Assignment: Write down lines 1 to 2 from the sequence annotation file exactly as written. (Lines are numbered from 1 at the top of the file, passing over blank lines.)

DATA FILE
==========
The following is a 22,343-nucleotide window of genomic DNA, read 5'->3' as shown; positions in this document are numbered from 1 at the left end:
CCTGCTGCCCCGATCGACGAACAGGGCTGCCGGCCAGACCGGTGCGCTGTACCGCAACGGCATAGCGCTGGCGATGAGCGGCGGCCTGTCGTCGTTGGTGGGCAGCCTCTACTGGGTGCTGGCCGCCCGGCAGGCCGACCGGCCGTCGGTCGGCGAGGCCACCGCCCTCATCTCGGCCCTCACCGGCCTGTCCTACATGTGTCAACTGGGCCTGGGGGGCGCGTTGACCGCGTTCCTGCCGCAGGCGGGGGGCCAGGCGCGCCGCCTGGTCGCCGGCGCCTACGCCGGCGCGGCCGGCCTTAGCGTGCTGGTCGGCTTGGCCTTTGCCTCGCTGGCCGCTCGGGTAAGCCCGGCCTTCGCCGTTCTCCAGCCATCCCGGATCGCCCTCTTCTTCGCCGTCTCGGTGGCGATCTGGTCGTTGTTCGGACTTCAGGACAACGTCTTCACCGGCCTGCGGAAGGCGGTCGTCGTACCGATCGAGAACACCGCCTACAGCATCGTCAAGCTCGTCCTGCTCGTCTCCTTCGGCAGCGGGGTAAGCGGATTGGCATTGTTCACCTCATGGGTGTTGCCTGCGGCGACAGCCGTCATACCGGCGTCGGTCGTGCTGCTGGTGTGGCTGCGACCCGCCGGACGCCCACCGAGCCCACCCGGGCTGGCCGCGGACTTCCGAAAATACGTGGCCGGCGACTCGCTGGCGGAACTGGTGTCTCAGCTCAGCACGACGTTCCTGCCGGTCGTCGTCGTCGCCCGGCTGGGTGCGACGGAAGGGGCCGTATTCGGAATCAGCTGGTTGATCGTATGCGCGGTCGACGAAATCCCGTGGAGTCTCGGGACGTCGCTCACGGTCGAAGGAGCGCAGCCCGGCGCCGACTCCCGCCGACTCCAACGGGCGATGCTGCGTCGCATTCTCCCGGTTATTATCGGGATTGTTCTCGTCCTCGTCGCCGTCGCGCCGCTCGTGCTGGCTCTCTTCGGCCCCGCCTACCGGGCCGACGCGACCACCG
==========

The following is a 22,343-nucleotide window of genomic DNA, read 5'->3' as shown; positions in this document are numbered from 1 at the left end:
CCTGCTGCCCCGATCGACGAACAGGGCTGCCGGCCAGACCGGTGCGCTGTACCGCAACGGCATAGCGCTGGCGATGAGCGGCGGCCTGTCGTCGTTGGTGGGCAGCCTCTACTGGGTGCTGGCCGCCCGGCAGGCCGACCGGCCGTCGGTCGGCGAGGCCACCGCCCTCATCTCGGCCCTCACCGGCCTGTCCTACATGTGTCAACTGGGCCTGGGGGGCGCGTTGACCGCGTTCCTGCCGCAGGCGGGGGGCCAGGCGCGCCGCCTGGTCGCCGGCGCCTACGCCGGCGCGGCCGGCCTTAGCGTGCTGGTCGGCTTGGCCTTTGCCTCGCTGGCCGCTCGGGTAAGCCCGGCCTTCGCCGTTCTCCAGCCATCCCGGATCGCCCTCTTCTTCGCCGTCTCGGTGGCGATCTGGTCGTTGTTCGGACTTCAGGACAACGTCTTCACCGGCCTGCGGAAGGCGGTCGTCGTACCGATCGAGAACACCGCCTACAGCATCGTCAAGCTCGTCCTGCTCGTCTCCTTCGGCAGCGGGGTAAGCGGATTGGCATTGTTCACCTCATGGGTGTTGCCTGCGGCGACAGCCGTCATACCGGCGTCGGTCGTGCTGCTGGTGTGGCTGCGACCCGCCGGACGCCCACCGAGCCCACCCGGGCTGGCCGCGGACTTCCGAAAATACGTGGCCGGCGACTCGCTGGCGGAACTGGTGTCTCAGCTCAGCACGACGTTCCTGCCGGTCGTCGTCGTCGCCCGGCTGGGTGCGACGGAAGGGGCCGTATTCGGAATCAGCTGGTTGATCGTATGCGCGGTCGACGAAATCCCGTGGAGTCTCGGGACGTCGCTCACGGTCGAAGGAGCGCAGCCCGGCGCCGACTCCCGCCGACTCCAACGGGCGATGCTGCGTCGCATTCTCCCGGTTATTATCGGGATTGTTCTCGTCCTCGTCGCCGTCGCGCCGCTCGTGCTGGCTCTCTTCGGCCCCGCCTACCGGGCCGACGCGACCACCG